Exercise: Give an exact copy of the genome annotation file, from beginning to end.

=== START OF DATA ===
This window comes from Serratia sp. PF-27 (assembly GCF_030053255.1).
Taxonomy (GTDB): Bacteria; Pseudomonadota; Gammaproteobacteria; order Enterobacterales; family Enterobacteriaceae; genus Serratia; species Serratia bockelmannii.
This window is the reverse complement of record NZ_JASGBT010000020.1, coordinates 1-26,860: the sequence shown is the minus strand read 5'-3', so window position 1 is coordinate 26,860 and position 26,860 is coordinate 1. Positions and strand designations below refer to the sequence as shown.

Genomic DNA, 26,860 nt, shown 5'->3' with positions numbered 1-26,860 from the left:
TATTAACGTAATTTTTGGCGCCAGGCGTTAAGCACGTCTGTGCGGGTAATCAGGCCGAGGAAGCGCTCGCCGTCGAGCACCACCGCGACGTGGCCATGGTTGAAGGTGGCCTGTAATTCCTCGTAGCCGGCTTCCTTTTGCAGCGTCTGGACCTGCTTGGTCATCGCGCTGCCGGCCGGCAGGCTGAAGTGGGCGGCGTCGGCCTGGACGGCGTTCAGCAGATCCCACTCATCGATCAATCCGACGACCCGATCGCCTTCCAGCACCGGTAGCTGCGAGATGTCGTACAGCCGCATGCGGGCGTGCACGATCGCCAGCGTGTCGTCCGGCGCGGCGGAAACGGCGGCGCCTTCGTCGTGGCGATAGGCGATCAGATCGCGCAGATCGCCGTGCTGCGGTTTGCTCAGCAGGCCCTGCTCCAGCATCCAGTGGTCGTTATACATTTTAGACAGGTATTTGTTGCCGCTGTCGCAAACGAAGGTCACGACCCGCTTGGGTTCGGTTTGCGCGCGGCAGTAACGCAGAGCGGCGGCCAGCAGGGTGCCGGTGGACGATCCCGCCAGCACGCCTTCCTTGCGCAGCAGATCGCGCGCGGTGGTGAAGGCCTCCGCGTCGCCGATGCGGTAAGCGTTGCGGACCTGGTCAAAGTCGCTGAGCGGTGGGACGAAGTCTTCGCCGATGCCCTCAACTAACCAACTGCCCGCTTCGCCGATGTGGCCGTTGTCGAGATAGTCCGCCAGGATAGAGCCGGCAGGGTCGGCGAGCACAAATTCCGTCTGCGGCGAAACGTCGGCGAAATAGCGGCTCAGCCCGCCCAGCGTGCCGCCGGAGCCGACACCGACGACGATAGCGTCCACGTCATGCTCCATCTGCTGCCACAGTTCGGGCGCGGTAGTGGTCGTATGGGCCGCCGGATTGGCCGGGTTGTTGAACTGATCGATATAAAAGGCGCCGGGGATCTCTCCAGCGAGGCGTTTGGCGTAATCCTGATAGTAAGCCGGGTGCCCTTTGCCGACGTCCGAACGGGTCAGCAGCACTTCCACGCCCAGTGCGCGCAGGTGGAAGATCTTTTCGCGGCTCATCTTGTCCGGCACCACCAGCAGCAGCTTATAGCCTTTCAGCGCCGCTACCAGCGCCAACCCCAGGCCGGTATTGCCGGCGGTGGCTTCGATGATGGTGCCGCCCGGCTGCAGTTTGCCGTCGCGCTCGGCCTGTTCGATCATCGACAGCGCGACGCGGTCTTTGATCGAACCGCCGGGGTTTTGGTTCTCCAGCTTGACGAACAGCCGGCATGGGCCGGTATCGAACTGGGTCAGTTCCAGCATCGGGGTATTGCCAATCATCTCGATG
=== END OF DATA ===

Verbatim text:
This window comes from Serratia sp. PF-27 (assembly GCF_030053255.1).
Taxonomy (GTDB): Bacteria; Pseudomonadota; Gammaproteobacteria; order Enterobacterales; family Enterobacteriaceae; genus Serratia; species Serratia bockelmannii.
This window is the reverse complement of record NZ_JASGBT010000020.1, coordinates 1-26,860: the sequence shown is the minus strand read 5'-3', so window position 1 is coordinate 26,860 and position 26,860 is coordinate 1. Positions and strand designations below refer to the sequence as shown.

Genomic DNA, 26,860 nt, shown 5'->3' with positions numbered 1-26,860 from the left:
TATTAACGTAATTTTTGGCGCCAGGCGTTAAGCACGTCTGTGCGGGTAATCAGGCCGAGGAAGCGCTCGCCGTCGAGCACCACCGCGACGTGGCCATGGTTGAAGGTGGCCTGTAATTCCTCGTAGCCGGCTTCCTTTTGCAGCGTCTGGACCTGCTTGGTCATCGCGCTGCCGGCCGGCAGGCTGAAGTGGGCGGCGTCGGCCTGGACGGCGTTCAGCAGATCCCACTCATCGATCAATCCGACGACCCGATCGCCTTCCAGCACCGGTAGCTGCGAGATGTCGTACAGCCGCATGCGGGCGTGCACGATCGCCAGCGTGTCGTCCGGCGCGGCGGAAACGGCGGCGCCTTCGTCGTGGCGATAGGCGATCAGATCGCGCAGATCGCCGTGCTGCGGTTTGCTCAGCAGGCCCTGCTCCAGCATCCAGTGGTCGTTATACATTTTAGACAGGTATTTGTTGCCGCTGTCGCAAACGAAGGTCACGACCCGCTTGGGTTCGGTTTGCGCGCGGCAGTAACGCAGAGCGGCGGCCAGCAGGGTGCCGGTGGACGATCCCGCCAGCACGCCTTCCTTGCGCAGCAGATCGCGCGCGGTGGTGAAGGCCTCCGCGTCGCCGATGCGGTAAGCGTTGCGGACCTGGTCAAAGTCGCTGAGCGGTGGGACGAAGTCTTCGCCGATGCCCTCAACTAACCAACTGCCCGCTTCGCCGATGTGGCCGTTGTCGAGATAGTCCGCCAGGATAGAGCCGGCAGGGTCGGCGAGCACAAATTCCGTCTGCGGCGAAACGTCGGCGAAATAGCGGCTCAGCCCGCCCAGCGTGCCGCCGGAGCCGACACCGACGACGATAGCGTCCACGTCATGCTCCATCTGCTGCCACAGTTCGGGCGCGGTAGTGGTCGTATGGGCCGCCGGATTGGCCGGGTTGTTGAACTGATCGATATAAAAGGCGCCGGGGATCTCTCCAGCGAGGCGTTTGGCGTAATCCTGATAGTAAGCCGGGTGCCCTTTGCCGACGTCCGAACGGGTCAGCAGCACTTCCACGCCCAGTGCGCGCAGGTGGAAGATCTTTTCGCGGCTCATCTTGTCCGGCACCACCAGCAGCAGCTTATAGCCTTTCAGCGCCGCTACCAGCGCCAACCCCAGGCCGGTATTGCCGGCGGTGGCTTCGATGATGGTGCCGCCCGGCTGCAGTTTGCCGTCGCGCTCGGCCTGTTCGATCATCGACAGCGCGACGCGGTCTTTGATCGAACCGCCGGGGTTTTGGTTCTCCAGCTTGACGAACAGCCGGCATGGGCCGGTATCGAACTGGGTCAGTTCCAGCATCGGGGTATTGCCAATCATCTCGATG